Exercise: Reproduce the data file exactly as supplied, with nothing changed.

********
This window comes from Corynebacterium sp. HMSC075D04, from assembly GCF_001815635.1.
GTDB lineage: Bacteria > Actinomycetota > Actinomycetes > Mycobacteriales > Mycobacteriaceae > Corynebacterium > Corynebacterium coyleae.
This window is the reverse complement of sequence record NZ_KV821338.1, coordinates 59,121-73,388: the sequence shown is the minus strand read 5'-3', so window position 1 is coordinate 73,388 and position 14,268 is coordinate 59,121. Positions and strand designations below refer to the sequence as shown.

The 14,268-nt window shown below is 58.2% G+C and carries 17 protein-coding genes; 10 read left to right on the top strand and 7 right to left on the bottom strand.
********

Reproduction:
This window comes from Corynebacterium sp. HMSC075D04, from assembly GCF_001815635.1.
GTDB lineage: Bacteria > Actinomycetota > Actinomycetes > Mycobacteriales > Mycobacteriaceae > Corynebacterium > Corynebacterium coyleae.
This window is the reverse complement of sequence record NZ_KV821338.1, coordinates 59,121-73,388: the sequence shown is the minus strand read 5'-3', so window position 1 is coordinate 73,388 and position 14,268 is coordinate 59,121. Positions and strand designations below refer to the sequence as shown.

The 14,268-nt window shown below is 58.2% G+C and carries 17 protein-coding genes; 10 read left to right on the top strand and 7 right to left on the bottom strand.